Seasonal Affective Disorder: Practice and Research

Edited by:
  • T. Partonen &
  • A. Magnusson
Oxford University Press: 2001. 324 pp. £59.50, $89

During the dark days of the year in temperate and polar zones, many people would acknowledge that they feel a little sluggish, eat and sleep more than they do in summer, don't feel like socializing and can find it hard to concentrate at work. These symptoms are part of a continuum that ranges in the general population from no effects at all to full-blown SAD — seasonal affective disorder, or winter depression.

SAD was originally defined in 1984 by Norman Rosenthal and colleagues as the occurrence in autumn and/or winter of at least two episodes of serious depression, which disappear in the spring and summer, and where there are no clear-cut, seasonal, psychosocial precipitating factors. The same article also described what has become the treatment of choice — light therapy.

SAD has aroused a great deal of interest both in the general public and among scientists interested in biological rhythms, specifically the influence of the light–dark environment on human physiology and behaviour. Its description has led to a plethora of publications and the creation of a Society for Light Treatment and Biological Rhythms. The field has expanded to include other disorders related to abnormal rhythms and the mechanisms of action of light treatment. Timo Partonen and Andres Magnusson have contributed substantially to the field and are well placed to present the clinical and basic findings.

From a clinical point of view, the book provides clear descriptions of the syndrome, recommends treatment strategies and evaluates the pros and cons of different times and durations of light treatment, the possible influence of the spectral composition of the light and caveats regarding unsuitable patients. Pharmacological treatment of SAD has been successful, particularly with drugs that selectively inhibit the uptake of the neurotransmitter serotonin and the newer dual-action antidepressants, which act on both the serotoninergic and catecholaminergic systems. More interesting, however, are the attempts to summarize current knowledge about the placebo component of light treatment — which is apparently very large — and its mechanisms of action, possibly through new light-receptor systems in the retina.

The original theory about the origin of SAD brought together animal seasonal biology and human psychiatric research. The photoperiod (day length) affects seasonal events such as reproduction and coat growth in many species. In the body, photoperiodic information is translated as changing patterns of the secretion of melatonin. In animals, melatonin, the 'hormone of darkness', is secreted for longer during the long nights of winter than in the summer. Humans exposed to artificially long or short nights and days also show altered patterns of melatonin secretion. Artificially increasing the length of exposure to bright light to match that of a summer day curtails melatonin secretion in winter. Thus, reasoning that extended secretion of melatonin could be the signal for the onset of winter depression, patients were treated with bright white light in the morning and evening, with considerable therapeutic success.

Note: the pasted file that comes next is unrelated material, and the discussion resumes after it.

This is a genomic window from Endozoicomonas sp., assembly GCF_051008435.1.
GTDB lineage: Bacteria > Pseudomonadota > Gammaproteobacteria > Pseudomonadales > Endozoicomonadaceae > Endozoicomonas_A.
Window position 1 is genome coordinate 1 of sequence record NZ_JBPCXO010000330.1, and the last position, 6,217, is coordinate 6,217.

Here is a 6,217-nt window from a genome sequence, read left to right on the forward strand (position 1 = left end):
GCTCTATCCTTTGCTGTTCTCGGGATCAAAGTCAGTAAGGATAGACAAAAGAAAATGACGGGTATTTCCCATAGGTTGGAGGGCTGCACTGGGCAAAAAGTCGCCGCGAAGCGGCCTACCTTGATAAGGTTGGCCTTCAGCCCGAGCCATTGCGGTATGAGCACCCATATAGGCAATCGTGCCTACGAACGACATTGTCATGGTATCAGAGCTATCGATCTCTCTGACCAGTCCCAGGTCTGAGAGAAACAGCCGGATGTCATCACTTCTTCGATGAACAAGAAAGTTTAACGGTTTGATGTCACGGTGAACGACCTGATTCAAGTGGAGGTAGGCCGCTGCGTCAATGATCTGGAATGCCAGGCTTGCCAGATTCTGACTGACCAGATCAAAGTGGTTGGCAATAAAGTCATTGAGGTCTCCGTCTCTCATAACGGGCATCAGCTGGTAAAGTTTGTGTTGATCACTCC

This theory has never been fully upheld, however, as light treatment works when given at other times of day. To date, no one has shown that a shortening of the melatonin profile is the direct cause of therapeutic benefit. An offshoot of this approach has been some very interesting observations on human seasonality and response to exposure to artificial and natural light.

The book describes several other theories about the action of light. Light treatment given in the morning seems to be somewhat more effective than at other times of day and is usually associated with a shift to earlier timing of at least part of the internal circadian clock. This finding has led to the 'phase shift hypothesis'. There is even some evidence that treatment with melatonin itself, in such a way as to advance the clock, can have therapeutic benefit, but this requires confirmation.

Light treatment does not work if serotonin levels in the brain are depleted by reducing the availability of the amino acid tryptophan from which it is synthesized. These recent observations add substance to the presumed involvement of serotonin in SAD. And there seems to be a genetic component to SAD that may be associated with variations in serotoninergic systems. These early data suggest that some aspects of SAD may be shared in part with other psychiatric disorders.

Although light treatment is widely prescribed and the necessary equipment can easily be obtained from recommended suppliers, there remains some doubt as to how much of the result is real, and how much is due to a placebo effect.

Specialists will find much of interest in this compendium. Inevitably, some information is already out of date; however, most chapters have used publications up to 2001. But the controversy regarding whether or not extra ocular light affects human rhythms does not receive sufficient critical attention. As with all multi-author books, the writing style is uneven, and there is frequent repetition of data in different chapters; in places — most notably chapter 18 — there is also evidence of scant attention to proofreading. In general, however, I found it concise, easy to read and useful.